We have been going around in circles for nearly 50 years, since Cassius Clay filled the once quiet air with bombast—“I must be the greatest!”—after shocking the world by beating Sonny Liston. Clay ran to Liston’s corner to taunt him, shouted down his journalistic doubters, and repeatedly interrupted Joe Louis during a post-fight interview. The compliant Louis was said to be a credit to the human race, which made White America all the more aghast at Clay—just like they were at Richard Sherman at the end of the NFC title game. After Seattle’s cornerback broke-up the potential game-winning pass, he taunted Michael Crabtree and praised himself to the heavens– “I’m the best corner in the game”—leaving Erin Andrews speechless.
It is easy to understand why so many people were offended by Sherman’s outburst. Since Victorian times, the prevailing belief has been that athletes are supposed to compete strenuously but fairly, keep a stiff upper lip if they lose, and exhibit humility should they be fortunate enough to win. Humility, however, has not always been part of the equation since Clay morphed into Muhammad Ali.
On the surface, the view just outlined seems obvious and unassailable, but let’s look at the Victorian presuppositions that underlie it. 19th century reformers did not believe that sports had any intrinsic worth; the purpose of playing was to teach non-cognitive skills, such as the value of planning, effort, teamwork, and sportsmanship. What’s more, sports was just supposed to be a minor part of life, that would benefit participants (and spectators) because it taught lessons that could be used at work and benefit one’s community. Finally, since this project was inaugurated in prep schools and universities, it presumed that most of the players would graduate to reasonably productive, successful, and comfortable lives.
But what’s left of these Victorian ideals if these presuppositions do not apply to the players or are obsolete? Sports is no longer a minor part of life, or schooling, and many players are fully aware that succeeding on the field is their only chance of leaving poverty behind.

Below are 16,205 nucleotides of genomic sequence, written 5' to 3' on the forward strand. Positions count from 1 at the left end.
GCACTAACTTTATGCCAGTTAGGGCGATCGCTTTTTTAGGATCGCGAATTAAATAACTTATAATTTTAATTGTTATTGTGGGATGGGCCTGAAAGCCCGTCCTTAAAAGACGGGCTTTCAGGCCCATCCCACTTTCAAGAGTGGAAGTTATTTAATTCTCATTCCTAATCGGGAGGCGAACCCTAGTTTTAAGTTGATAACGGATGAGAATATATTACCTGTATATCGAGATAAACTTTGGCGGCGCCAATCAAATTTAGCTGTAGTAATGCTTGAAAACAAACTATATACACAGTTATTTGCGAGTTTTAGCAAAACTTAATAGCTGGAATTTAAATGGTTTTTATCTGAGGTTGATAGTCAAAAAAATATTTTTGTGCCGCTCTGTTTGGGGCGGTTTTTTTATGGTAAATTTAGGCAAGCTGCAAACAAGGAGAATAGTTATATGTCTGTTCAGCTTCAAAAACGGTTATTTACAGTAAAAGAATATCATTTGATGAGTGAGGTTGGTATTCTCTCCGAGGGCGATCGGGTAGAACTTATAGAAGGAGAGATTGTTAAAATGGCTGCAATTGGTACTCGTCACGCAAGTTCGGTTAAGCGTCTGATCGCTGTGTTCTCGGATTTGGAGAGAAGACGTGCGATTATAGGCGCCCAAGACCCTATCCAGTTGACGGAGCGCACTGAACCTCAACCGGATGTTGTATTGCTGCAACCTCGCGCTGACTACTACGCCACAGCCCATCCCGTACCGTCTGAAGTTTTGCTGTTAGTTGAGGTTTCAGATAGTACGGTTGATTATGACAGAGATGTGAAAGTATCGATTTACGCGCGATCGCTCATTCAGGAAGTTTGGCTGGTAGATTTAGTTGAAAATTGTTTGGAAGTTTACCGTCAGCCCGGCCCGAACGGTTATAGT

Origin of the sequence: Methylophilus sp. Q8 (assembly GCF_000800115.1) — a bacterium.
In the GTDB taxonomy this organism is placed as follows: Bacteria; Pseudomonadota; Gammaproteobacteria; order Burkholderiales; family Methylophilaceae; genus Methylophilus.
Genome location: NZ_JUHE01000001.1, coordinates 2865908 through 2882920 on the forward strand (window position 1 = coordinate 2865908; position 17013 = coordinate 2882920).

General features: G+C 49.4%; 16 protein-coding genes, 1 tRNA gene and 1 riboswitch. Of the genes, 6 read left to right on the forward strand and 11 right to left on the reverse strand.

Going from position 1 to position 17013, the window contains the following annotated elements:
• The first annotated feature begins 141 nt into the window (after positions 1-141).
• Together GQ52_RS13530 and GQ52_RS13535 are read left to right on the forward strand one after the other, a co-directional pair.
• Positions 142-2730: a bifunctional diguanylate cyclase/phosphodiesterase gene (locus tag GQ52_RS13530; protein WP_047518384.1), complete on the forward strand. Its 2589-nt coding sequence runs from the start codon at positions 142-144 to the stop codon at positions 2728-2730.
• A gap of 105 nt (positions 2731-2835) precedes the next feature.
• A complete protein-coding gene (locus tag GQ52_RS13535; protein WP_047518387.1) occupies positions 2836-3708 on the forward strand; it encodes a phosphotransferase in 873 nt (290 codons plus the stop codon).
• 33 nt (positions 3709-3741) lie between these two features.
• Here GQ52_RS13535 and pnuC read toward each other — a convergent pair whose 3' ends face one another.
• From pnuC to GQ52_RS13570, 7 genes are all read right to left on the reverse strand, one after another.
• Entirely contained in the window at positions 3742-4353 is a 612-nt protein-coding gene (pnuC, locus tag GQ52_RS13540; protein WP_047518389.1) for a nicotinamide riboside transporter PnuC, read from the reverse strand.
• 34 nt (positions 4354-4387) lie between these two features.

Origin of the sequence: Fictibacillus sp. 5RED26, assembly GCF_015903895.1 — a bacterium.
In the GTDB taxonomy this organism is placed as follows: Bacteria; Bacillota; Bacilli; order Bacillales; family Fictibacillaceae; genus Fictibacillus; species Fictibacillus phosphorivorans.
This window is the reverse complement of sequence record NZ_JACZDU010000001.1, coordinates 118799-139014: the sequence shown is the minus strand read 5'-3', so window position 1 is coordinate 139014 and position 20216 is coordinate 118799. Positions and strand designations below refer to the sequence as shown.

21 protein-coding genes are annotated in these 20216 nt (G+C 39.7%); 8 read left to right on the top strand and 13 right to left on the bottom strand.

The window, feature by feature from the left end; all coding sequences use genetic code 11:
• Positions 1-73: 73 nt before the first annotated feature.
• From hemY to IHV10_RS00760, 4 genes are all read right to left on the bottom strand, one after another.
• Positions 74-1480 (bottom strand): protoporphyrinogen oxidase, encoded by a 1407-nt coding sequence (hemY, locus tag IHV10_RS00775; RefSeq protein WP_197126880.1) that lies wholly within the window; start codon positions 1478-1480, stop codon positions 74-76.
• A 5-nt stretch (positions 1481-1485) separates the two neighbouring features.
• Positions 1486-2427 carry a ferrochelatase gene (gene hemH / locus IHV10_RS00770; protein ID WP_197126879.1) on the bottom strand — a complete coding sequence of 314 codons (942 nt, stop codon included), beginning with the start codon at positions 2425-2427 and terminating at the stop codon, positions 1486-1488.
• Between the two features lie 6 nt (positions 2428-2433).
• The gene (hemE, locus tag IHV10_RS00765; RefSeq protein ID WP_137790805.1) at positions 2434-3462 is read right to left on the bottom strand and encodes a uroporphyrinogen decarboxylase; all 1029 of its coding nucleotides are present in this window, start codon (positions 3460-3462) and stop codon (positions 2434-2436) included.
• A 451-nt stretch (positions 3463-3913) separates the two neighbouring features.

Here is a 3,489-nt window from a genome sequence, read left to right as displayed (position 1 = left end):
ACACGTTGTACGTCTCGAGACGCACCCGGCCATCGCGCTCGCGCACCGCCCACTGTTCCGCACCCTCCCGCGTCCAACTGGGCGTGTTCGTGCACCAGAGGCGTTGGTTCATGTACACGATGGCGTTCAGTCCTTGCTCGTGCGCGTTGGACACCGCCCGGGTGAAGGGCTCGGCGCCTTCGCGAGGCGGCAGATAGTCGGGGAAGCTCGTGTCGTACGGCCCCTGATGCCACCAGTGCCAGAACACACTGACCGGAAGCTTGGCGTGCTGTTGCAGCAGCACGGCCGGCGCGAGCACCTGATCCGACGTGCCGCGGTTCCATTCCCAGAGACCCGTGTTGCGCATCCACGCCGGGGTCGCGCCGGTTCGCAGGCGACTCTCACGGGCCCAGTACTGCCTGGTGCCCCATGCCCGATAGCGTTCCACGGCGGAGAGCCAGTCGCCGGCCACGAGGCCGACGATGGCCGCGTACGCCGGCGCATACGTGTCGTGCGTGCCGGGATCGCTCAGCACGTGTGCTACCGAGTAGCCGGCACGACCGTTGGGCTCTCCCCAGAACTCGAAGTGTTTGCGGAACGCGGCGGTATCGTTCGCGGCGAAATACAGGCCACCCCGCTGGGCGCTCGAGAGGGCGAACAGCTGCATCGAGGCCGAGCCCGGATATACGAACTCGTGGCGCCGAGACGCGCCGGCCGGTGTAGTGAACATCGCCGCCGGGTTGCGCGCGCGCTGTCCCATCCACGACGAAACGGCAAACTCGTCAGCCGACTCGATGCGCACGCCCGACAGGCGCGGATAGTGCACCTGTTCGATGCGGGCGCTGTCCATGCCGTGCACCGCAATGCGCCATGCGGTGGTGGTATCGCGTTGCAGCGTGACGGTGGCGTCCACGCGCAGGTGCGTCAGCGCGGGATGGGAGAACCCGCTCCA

The common rebuttal is that sports represents equality—the level playing field—and thus athletes from disadvantaged backgrounds should be grateful because they are getting a fair chance to compete for all the goods society has to offer. Sherman embodies this hope perfectly. He may be straight out of Compton, but he was ranked second academically in his high school class and his athletic prowess earned him a scholarship to Stanford, where he is currently pursuing a Master’s degree.
So why can’t he comport himself like a good Victorian? Actually, he checks off most of those 19th century boxes: he is thoroughly prepared for every game, his effort is unquestioned, his teammates and coaches swear by him, and no one has accused him of being a dirty player. Most importantly, he has also given back a tremendous amount to his community. He chose Stanford over USC because he wanted to send the message that a kid from Compton could go to an elite school, and he has helped many of his high school teammates apply for college. Football appears to really be just a means to the larger goals he wants to accomplish.
So why can’t Citizen Sherman take that last step and exhibit humility? Only he can answer that question, but I will hazard to guess.
The Victorian worldview assumes that there is a level playing field, both inside and outside the lines, but most members of the African-American underclass do not experience equal opportunity in the larger society. Sherman is proof positive that success is possible, but he is also probably keenly aware of how many obstacles stand in the way of the average person from Compton: poor schools, rampant gang culture and crime, drug use, high unemployment, lack of cultural capital, all adding up to lots of hopelessness.
Legendary coach Paul Brown famously advised his players to ‘act like you have been there before’ when scoring a touchdown. The classic Victorian point being that succeeding at a game should be kept in perspective. By contrast, Randall Hill, one of the more infamous players on the infamous University of Miami teams back in the day, once defended the fact that he celebrated even short completions:
People complain about me celebrating after a four-yard catch. I look at it like this: If you were poor and you didn’t have a car and God blessed you with a Yugo, wouldn’t you be happy with the Yugo? Why not be happy with everything you can get on the field?
Brown argued for perspective because most of the people he came into contact with went on to live reasonably productive, successful, and comfortable lives. Most of the people Hill and Sherman grew up with feel quite justified in celebrating four-yard catches and game-saving pass break-ups because they have overcome such long odds.